Discounts on video games allow users to get hold of new titles and developers to spread their product more widely. This is a practice that benefits both of us but, as an independent developer recently revealed, it seems that the process of discounting a video game is not as simple as we think.
Lucas Pope, an indie developer known for making Return of the Obra Dinn, recently discounted the aforementioned title on all platforms … except on PlayStation 4.
When questioned about this decision, the Pope stated that it was Sony itself that denied the discount. That’s why on PC, Switch, and elsewhere you can get Return of the Obra Dinn for a lower price.
By itself, this statement could represent a bizarre situation, however, this is not an isolated case: a Resetera user has in fact collected, in a single topic, all the statements of the developers who complain that they were not able to discount their titles on the PS Store. Add up, these testimonials paint a rather paradoxical picture: discounts increase visibility and sales, sales which, for Sony, translate into a 30% share on each transaction.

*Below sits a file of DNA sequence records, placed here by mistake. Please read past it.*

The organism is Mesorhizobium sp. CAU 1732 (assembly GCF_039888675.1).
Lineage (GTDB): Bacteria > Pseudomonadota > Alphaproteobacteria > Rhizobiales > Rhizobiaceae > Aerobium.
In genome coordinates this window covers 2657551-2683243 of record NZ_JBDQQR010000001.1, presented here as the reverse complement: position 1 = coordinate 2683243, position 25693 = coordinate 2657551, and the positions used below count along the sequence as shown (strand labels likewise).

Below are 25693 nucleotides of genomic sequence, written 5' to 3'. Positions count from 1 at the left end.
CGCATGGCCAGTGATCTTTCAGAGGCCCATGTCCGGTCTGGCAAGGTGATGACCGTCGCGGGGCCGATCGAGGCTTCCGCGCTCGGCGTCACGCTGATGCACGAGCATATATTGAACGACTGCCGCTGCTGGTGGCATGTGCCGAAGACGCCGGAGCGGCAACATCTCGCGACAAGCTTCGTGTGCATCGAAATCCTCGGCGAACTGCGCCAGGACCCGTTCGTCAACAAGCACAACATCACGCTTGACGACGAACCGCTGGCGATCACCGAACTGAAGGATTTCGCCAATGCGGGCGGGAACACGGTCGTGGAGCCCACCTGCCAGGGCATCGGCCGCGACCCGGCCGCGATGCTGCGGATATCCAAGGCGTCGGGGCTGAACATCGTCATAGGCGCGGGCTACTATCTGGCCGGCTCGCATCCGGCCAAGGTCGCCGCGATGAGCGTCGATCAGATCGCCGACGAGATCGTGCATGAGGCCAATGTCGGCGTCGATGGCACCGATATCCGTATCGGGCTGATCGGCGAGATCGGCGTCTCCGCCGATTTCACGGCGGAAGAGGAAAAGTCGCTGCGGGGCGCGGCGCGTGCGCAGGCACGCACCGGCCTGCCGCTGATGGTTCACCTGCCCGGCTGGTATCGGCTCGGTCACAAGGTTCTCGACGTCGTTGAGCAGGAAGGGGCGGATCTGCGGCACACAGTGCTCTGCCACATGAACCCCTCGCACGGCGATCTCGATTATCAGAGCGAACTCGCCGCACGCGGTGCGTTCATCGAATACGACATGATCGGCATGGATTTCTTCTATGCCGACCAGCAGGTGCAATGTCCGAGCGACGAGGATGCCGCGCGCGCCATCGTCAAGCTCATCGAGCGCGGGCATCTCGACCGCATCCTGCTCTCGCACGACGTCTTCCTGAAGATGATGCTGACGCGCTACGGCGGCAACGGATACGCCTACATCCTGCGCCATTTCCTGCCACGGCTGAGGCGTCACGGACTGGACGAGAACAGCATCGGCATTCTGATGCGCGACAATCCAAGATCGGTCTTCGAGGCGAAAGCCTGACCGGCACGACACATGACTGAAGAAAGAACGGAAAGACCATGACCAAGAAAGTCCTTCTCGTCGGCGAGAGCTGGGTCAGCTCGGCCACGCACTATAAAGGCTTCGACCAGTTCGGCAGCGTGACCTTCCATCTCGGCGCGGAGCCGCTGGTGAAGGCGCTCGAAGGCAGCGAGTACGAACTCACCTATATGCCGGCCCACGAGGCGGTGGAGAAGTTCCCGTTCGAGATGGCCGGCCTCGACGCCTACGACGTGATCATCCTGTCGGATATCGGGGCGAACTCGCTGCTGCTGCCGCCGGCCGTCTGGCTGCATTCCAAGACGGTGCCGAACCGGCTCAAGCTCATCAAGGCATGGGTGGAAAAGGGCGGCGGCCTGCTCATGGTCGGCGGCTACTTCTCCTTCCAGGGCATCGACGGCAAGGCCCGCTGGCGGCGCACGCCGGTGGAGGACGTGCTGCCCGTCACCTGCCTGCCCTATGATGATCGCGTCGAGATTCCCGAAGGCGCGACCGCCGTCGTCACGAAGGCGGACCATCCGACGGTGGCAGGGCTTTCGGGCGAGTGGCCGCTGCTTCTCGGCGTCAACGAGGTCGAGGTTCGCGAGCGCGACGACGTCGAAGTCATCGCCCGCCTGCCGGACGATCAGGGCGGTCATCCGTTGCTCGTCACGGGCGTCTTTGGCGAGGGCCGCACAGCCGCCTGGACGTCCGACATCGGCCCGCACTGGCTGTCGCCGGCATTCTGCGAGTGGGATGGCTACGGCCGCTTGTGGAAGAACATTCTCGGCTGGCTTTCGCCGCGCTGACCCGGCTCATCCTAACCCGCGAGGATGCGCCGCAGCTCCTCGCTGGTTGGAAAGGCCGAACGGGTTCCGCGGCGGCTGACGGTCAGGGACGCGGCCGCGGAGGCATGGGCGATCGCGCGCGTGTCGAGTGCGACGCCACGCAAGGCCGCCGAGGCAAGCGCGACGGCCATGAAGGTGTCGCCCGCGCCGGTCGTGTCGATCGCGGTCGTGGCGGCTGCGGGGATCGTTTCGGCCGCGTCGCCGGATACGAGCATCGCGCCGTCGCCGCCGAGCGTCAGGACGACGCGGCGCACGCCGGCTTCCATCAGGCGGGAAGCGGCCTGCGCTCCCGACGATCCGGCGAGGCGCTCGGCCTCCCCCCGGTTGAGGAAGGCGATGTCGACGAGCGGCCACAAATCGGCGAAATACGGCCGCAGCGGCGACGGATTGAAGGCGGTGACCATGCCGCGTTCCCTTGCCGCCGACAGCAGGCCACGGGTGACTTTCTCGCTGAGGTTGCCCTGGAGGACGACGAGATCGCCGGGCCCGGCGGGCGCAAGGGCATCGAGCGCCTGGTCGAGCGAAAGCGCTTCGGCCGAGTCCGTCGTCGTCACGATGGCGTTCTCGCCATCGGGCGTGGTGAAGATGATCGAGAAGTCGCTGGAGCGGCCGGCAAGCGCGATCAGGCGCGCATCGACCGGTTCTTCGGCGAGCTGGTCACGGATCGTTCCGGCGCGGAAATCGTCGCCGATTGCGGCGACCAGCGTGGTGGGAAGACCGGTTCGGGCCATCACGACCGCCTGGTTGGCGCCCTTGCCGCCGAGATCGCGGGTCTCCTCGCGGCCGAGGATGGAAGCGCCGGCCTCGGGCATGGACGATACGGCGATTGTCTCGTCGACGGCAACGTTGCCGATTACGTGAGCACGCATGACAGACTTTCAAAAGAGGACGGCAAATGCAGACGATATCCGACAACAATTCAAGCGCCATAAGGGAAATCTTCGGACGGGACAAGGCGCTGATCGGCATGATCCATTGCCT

sale on JPN PS store? https://t.co/zqFxZywe4K
— Mill Yoshi (@ntheweird) October 16, 2020
Some users argue that PlayStation prefers to offer strictly “themed” discounts, rather than accepting individual developer requests: if a title fits the specific theme, such as “Japanese games”, “indie games” and the like, then the discount is accepted. otherwise, it must remain on hold.
The theory is plausible, but will it be a good strategy? Wouldn’t it be better to give developers the ability to discount their products whenever they want?
Maybe with PlayStation 5 things will change, but in the meantime, the situation does not seem all rosy.